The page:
One big prejudice is that SharePoint is not capable to produce clean HTML output via the rich text editor. This was somewhat true with the previous versions of SharePoint. In SharePoint 2013 this has improved and can output all basic text elements without any additional style sheet classes.

How is this possible? By using the magic “-ms-element” attribute.

Element behaviour in the past

To explain how this works in the current version we need to take a look back to the rich text editor definitions of SharePoint 2010. To show I picked out the style definition for the “Header 1” element. This will be rendered as <h1 class=“ms-rteElement-H1”> .

The definition in the “corev4.css” goes like this:

The first definition is not a visible style. It is more an indication for the rich text editor that there exists a style definition for an H1 element. The label for the drop down is defined by the “-ms-name” attribute, a Microsoft specific vendor prefix. The H1 prior the classname defines the element that should be rendered.

The second style definition contains then the style that should be applied to the H1 element.

SharePoint 2010 - Rich text editor format and source code

SharePoint 2010 – Rich text editor format and source code

This worked perfect, but every single paragraph, list and headline had those classes assigned. Due this classes the file size increases.

Something to worry about? Let’s take a look how the browser handle those styles and tags.

Rendering in the browser

The most important style sheet files is the “corev4.css” in SharePoint 2010 and the “core15.css” in SharePoint 2013. Both files are huge and have a lot of design information. How will those files rendered by the browser internally?

The browsers follow a clear logic how they render all the elements and style definitions.

  1. Parse all tag styles (eg. H1, H2, P,…)
  2. Parse all class style definitions (eg. .ms-rteElement-H1)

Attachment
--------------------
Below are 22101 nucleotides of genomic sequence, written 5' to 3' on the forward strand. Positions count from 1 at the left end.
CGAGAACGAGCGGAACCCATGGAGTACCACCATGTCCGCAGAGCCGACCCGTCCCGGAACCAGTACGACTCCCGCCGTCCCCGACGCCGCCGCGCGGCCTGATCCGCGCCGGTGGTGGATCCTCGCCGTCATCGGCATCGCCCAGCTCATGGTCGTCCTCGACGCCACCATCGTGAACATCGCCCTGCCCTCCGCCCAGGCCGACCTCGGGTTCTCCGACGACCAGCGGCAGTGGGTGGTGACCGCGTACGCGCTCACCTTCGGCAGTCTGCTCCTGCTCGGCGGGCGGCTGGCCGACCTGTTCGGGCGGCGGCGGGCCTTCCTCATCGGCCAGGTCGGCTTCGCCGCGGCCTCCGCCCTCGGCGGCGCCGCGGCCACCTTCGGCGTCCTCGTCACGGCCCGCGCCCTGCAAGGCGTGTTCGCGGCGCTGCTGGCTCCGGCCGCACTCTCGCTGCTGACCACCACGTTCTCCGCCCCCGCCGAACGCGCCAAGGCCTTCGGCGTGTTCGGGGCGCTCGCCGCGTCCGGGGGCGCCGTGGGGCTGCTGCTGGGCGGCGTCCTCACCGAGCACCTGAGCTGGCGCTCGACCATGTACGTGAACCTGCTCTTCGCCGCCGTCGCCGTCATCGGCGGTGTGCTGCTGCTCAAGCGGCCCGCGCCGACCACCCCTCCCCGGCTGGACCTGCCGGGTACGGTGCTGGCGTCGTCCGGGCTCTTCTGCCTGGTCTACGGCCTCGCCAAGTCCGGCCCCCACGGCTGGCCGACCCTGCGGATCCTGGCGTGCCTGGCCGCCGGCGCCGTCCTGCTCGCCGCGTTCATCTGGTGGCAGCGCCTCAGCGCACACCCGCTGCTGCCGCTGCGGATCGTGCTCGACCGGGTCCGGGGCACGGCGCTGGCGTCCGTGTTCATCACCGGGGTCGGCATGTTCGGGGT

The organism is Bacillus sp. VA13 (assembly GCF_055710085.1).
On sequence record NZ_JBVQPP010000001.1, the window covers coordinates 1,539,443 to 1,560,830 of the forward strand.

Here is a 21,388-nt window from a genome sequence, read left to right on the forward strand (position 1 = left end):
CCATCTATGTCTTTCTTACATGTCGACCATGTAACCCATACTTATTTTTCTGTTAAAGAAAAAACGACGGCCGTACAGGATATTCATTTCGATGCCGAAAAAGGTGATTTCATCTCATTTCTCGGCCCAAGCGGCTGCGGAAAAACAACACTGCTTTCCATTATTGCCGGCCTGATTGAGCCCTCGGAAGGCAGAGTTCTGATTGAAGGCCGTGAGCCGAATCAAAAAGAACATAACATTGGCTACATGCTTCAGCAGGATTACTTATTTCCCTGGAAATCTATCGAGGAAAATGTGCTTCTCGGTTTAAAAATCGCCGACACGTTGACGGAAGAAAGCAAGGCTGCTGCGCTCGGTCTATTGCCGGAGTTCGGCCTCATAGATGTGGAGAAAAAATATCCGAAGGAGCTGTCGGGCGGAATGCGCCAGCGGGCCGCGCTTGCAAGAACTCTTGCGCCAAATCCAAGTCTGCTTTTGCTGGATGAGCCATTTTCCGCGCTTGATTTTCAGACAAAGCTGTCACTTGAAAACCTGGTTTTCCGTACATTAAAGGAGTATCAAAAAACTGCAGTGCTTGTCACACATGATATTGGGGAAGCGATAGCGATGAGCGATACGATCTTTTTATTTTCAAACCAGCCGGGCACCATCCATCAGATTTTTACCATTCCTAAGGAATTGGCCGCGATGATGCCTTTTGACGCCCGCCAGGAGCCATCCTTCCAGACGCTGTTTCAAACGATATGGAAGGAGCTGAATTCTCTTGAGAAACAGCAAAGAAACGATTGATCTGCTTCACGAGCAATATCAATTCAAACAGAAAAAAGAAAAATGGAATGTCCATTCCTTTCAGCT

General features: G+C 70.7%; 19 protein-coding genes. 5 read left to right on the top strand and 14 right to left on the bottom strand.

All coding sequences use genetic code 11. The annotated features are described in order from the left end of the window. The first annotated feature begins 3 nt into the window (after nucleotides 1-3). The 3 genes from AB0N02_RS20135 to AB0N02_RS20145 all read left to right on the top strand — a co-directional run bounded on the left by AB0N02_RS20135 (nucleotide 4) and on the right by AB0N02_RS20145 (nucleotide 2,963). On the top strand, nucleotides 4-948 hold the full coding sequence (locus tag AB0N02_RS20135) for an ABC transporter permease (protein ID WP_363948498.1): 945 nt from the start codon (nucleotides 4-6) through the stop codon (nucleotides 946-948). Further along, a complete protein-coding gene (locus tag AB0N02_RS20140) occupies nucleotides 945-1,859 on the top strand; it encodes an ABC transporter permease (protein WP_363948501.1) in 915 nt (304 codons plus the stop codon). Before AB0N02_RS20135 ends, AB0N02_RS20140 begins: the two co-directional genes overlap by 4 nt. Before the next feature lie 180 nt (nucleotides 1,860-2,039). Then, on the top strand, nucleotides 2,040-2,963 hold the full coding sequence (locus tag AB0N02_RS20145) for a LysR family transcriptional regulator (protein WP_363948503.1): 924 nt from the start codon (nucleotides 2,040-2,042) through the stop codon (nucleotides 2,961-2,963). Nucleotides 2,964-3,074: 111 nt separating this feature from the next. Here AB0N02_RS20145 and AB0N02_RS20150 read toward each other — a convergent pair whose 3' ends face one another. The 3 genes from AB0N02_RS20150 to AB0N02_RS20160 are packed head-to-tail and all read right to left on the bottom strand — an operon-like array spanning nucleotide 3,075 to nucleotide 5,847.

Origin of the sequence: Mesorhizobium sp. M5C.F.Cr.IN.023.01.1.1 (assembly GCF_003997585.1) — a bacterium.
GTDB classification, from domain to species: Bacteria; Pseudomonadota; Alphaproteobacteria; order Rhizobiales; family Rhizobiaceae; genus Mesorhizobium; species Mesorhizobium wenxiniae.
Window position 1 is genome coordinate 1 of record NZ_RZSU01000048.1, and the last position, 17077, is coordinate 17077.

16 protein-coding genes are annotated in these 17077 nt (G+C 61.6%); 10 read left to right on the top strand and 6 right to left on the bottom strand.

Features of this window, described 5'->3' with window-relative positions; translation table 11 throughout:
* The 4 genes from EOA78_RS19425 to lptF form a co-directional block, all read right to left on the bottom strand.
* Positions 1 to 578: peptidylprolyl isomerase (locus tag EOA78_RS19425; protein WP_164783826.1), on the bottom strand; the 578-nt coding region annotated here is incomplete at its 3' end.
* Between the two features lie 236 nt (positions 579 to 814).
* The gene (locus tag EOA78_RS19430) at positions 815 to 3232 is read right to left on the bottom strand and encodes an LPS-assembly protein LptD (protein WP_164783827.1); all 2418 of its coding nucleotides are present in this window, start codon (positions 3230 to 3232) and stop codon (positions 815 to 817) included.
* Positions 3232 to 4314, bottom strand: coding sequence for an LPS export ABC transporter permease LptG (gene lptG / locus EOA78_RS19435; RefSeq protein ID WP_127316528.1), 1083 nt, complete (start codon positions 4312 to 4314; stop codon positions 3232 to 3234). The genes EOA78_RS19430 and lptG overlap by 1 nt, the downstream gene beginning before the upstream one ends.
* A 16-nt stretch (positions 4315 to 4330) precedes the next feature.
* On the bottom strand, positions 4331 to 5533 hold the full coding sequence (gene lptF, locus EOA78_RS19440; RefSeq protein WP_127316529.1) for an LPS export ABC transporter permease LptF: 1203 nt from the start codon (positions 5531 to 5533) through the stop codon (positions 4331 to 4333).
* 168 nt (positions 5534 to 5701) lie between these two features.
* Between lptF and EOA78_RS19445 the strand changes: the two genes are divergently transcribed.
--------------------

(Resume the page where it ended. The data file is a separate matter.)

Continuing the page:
3. Parse all ID style definitions

“This hierarchy is the reason why sometimes ‘!important’ needs to be used because a style definition of a class gets overruled by an ID definition.”

This parsing goes all through the DOM and requires some time. Once the style is known by the browser the rendering commands will be sent to the render engine and the content gets displayed. To optimise the overall output performance, we just want to have clear HTML element with easy to identify the styles of those.

This is not so important for desktop browsers, but think about mobile devices and the bandwidth you have there. The structure of the HTML and the CSS have direct impact on the user experience, especially on older devices.

Optimise the HTML output using -ms-element

In the style sheets of SharePoint 2013 in some places a mystical new vendor prefixed attribute have been introduced. Mystical because there is a big lack of official information on this.

I research this behaviour. From my experience this attribute is responsible to render only the HTML tags instead of output it the old fashioned way like it was in SharePoint 2010. To explain how this works, let’s use the definition of the “Header 1” once again. First, we take a look at the code that can be found on various places in the “core15.css”.

The first part of the style shows the general definitions of all H1 tags wherever this will be used in the source code (Style 1).

The second definition (Style 2) defines as before that the editor should list “Heading 1” style in the rich text editor drop down and then there is the “-ms-element” attribute. So this means when a user browses the content only the H1 tag is included in source code. All without any additional class on the header.

The most important part is the third because it shows two different definitions. The “.ms-rtestate-field H1” definition is used for the view mode only. “.ms-rtestate-field” is the style sheet class that encapsulates the rich text editor content while H1 identifies the child tag.